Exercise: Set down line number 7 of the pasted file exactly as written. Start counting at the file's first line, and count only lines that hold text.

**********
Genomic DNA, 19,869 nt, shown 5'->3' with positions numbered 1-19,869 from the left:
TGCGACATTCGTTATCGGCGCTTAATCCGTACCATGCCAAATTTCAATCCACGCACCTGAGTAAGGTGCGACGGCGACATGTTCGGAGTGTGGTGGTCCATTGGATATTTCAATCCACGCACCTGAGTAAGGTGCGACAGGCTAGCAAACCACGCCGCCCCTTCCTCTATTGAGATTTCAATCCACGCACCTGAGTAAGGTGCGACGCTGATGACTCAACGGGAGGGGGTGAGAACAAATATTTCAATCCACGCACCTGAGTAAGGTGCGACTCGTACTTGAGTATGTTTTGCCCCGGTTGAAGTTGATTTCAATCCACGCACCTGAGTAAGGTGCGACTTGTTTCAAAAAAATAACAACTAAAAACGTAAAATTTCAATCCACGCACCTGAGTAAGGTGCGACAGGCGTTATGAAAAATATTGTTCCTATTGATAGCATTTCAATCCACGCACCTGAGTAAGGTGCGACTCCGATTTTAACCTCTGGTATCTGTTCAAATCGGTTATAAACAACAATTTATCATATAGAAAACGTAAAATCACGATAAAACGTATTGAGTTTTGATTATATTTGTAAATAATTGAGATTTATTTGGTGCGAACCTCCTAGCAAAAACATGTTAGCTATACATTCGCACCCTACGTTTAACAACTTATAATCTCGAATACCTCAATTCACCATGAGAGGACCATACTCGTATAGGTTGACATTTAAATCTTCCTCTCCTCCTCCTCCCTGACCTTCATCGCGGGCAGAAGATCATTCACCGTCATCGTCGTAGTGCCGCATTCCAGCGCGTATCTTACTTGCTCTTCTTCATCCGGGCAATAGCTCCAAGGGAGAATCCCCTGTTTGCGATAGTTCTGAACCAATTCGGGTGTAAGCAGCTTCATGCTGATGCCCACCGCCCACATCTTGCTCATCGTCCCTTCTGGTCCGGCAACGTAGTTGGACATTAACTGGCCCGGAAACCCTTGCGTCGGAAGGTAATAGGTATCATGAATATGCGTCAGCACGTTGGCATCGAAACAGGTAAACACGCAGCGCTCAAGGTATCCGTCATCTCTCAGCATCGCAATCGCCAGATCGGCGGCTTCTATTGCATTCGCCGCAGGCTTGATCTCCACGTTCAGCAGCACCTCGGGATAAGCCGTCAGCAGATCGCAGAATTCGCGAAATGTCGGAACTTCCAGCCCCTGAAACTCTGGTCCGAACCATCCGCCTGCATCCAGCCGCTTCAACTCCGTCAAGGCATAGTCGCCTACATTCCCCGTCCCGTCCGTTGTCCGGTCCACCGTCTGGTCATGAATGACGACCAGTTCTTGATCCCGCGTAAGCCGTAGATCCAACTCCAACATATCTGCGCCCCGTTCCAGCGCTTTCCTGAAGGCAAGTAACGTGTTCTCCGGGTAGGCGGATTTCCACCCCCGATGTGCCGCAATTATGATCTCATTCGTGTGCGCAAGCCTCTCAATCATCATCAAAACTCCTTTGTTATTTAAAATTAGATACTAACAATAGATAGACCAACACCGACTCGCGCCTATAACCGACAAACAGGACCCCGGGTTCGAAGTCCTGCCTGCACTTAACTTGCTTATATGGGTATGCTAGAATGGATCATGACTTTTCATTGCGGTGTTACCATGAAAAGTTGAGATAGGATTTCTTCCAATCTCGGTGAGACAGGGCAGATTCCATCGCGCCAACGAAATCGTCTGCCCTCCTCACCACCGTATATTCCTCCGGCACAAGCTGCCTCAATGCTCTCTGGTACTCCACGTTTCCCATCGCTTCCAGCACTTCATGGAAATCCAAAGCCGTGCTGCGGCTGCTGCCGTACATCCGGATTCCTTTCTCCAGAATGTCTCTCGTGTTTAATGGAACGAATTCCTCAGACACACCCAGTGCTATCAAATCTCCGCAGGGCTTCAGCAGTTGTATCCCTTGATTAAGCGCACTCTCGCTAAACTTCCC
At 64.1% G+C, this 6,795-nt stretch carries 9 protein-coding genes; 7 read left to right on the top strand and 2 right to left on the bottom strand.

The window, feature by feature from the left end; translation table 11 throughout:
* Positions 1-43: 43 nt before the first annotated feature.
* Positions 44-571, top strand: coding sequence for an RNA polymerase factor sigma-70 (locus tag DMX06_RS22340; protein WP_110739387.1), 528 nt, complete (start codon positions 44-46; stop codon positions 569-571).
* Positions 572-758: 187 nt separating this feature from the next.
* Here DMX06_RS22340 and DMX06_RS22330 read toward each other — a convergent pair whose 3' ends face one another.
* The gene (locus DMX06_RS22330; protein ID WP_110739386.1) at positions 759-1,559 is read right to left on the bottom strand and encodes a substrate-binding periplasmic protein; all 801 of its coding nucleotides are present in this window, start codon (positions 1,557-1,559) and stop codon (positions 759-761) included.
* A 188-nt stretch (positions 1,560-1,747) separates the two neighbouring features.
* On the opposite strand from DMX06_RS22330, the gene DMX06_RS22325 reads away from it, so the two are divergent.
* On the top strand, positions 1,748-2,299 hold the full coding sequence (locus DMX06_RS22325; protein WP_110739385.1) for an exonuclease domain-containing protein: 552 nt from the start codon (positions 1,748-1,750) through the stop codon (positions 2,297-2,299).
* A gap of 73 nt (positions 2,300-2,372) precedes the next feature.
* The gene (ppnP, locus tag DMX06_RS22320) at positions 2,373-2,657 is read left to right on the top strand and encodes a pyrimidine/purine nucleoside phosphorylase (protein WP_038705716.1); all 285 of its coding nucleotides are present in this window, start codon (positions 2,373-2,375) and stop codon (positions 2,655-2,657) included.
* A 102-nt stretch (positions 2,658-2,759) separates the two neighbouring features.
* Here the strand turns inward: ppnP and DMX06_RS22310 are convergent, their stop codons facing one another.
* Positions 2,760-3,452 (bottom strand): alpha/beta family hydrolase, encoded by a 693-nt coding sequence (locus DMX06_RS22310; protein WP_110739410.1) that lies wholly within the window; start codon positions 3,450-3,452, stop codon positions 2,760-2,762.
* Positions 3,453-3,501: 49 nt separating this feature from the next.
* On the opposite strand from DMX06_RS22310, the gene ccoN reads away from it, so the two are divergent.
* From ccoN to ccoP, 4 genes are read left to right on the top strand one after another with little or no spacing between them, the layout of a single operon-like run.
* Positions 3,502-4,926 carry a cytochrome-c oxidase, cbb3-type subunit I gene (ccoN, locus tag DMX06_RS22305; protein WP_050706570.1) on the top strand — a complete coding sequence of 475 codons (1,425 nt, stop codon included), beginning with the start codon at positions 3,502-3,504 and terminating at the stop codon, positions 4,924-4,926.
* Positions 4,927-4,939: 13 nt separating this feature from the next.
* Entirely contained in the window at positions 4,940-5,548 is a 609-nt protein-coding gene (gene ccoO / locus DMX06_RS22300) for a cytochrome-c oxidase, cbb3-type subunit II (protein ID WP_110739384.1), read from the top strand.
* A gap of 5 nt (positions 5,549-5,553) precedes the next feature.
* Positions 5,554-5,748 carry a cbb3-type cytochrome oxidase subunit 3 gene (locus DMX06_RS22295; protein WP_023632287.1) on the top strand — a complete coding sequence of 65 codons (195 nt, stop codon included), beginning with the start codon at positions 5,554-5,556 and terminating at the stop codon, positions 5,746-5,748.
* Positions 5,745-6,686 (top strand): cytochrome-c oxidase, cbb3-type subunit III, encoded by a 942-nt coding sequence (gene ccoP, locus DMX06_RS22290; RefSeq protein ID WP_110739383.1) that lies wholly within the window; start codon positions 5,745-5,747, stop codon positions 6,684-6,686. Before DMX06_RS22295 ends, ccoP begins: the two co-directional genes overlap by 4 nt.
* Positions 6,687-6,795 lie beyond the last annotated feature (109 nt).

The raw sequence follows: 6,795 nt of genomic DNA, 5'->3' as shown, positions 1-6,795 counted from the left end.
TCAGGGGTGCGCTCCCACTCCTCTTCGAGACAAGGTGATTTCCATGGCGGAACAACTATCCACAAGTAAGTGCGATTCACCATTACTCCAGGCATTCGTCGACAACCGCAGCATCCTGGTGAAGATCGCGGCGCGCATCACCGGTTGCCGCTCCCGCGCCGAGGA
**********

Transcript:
* Positions 572-758: 187 nt separating this feature from the next.